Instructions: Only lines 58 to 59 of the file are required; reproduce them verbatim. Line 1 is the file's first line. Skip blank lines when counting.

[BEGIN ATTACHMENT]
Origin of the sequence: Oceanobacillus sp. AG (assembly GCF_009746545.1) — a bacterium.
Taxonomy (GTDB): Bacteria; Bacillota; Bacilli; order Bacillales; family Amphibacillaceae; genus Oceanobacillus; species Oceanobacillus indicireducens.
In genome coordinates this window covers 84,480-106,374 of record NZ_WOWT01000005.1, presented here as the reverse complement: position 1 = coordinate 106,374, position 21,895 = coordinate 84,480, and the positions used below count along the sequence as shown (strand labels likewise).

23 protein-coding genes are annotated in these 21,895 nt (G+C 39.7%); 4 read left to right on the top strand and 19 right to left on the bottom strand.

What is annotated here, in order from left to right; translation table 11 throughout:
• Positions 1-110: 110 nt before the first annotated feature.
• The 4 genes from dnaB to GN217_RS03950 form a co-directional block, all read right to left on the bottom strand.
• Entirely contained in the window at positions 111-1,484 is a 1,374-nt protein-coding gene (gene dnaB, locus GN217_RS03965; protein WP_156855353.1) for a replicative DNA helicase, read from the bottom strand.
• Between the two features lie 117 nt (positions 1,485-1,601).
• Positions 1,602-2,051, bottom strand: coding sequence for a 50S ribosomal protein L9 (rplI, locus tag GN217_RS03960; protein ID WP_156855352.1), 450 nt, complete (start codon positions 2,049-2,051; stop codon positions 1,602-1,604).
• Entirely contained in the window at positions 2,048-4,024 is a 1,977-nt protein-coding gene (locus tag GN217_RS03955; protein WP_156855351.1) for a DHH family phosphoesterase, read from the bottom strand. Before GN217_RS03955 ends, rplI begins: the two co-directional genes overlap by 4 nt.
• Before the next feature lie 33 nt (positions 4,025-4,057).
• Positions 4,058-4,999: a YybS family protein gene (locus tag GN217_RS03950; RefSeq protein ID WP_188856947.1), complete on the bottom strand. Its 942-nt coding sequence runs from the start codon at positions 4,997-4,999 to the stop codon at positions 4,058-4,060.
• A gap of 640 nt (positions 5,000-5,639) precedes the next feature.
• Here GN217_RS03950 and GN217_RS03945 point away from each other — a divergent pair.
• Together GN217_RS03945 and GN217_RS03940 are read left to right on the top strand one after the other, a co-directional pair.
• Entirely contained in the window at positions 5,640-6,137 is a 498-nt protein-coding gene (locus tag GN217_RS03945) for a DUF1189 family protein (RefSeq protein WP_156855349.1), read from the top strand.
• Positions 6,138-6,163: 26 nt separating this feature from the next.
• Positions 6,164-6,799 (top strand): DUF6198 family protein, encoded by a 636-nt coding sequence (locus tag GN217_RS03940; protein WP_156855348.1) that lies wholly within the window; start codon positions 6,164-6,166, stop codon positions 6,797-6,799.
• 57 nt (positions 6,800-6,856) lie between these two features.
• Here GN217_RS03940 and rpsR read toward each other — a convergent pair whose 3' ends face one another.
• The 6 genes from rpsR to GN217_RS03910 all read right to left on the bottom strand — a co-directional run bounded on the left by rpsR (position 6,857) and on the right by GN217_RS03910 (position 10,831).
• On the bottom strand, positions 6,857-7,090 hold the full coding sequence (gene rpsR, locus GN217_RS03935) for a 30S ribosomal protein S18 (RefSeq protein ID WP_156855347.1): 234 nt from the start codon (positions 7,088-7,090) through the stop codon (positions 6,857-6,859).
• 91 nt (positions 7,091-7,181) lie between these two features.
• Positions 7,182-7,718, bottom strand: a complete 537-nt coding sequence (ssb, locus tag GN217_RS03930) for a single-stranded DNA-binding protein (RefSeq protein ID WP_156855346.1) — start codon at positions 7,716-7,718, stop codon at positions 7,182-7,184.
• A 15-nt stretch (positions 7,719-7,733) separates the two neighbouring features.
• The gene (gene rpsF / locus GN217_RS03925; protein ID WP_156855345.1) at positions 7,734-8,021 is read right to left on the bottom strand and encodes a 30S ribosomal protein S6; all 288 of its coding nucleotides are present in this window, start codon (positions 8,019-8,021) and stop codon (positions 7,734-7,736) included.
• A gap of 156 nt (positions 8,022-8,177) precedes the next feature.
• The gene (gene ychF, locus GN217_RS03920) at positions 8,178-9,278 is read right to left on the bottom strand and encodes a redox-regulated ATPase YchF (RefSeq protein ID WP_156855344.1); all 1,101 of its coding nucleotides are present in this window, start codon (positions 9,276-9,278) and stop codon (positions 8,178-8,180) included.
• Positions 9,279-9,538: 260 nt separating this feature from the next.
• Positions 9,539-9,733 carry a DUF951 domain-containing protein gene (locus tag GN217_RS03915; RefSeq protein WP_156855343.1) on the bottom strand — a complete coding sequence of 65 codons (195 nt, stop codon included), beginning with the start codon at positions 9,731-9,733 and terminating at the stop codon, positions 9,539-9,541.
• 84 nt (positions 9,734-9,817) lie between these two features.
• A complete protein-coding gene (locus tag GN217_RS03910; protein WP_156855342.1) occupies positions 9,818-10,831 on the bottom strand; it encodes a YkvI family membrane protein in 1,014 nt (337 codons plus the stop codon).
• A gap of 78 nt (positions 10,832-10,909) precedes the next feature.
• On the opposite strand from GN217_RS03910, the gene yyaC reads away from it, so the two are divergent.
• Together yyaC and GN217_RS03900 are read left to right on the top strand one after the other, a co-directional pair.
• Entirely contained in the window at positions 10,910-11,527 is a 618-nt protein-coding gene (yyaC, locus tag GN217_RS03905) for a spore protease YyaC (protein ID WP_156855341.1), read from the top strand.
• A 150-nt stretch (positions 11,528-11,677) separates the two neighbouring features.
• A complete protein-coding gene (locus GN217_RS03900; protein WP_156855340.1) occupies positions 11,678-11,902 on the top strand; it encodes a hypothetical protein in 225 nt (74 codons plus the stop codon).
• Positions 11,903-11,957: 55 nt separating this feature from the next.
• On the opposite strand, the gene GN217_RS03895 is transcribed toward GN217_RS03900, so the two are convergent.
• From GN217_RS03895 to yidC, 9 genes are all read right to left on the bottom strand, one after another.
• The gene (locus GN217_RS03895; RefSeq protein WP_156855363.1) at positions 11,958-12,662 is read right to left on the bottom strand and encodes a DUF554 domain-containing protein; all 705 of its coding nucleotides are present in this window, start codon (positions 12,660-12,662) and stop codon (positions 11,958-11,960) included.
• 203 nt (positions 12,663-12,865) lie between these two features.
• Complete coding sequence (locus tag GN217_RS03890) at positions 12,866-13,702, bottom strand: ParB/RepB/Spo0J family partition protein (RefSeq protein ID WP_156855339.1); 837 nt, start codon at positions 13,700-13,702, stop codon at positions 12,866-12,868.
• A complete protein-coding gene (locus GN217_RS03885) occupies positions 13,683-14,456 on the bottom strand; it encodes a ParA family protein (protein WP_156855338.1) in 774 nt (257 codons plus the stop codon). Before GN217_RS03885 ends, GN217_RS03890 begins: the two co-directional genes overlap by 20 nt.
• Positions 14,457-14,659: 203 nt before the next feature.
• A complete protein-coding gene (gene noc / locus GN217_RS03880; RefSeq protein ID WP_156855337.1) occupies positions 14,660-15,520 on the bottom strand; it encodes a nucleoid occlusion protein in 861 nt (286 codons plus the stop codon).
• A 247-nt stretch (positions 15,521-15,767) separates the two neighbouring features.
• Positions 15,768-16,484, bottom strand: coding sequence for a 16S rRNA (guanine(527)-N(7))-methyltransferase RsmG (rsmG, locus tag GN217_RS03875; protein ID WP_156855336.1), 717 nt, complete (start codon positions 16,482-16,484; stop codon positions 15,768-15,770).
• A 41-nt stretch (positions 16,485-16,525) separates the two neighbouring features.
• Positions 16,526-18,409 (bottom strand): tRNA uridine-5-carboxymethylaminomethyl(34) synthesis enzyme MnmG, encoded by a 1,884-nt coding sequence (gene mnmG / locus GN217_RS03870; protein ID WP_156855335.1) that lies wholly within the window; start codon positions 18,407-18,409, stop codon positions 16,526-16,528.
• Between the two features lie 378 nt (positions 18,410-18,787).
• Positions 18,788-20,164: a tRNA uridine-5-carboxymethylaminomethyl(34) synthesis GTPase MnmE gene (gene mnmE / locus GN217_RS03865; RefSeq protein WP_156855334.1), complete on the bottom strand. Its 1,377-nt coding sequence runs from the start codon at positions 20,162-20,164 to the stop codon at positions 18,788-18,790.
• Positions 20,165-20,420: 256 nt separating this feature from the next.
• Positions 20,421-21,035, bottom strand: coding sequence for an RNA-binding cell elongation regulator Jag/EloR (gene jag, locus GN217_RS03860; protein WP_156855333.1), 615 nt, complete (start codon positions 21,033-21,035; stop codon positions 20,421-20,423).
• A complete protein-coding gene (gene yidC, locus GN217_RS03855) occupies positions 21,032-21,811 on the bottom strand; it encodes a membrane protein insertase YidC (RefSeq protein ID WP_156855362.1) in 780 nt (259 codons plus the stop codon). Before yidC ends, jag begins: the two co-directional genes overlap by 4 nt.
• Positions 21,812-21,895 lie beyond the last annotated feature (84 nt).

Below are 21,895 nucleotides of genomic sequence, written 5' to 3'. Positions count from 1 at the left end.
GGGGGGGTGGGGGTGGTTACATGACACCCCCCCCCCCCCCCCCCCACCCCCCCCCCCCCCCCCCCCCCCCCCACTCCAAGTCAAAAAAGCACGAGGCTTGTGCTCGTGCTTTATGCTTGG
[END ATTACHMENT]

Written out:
• Positions 21,812-21,895 lie beyond the last annotated feature (84 nt).

Below are 21,895 nucleotides of genomic sequence, written 5' to 3'. Positions count from 1 at the left end.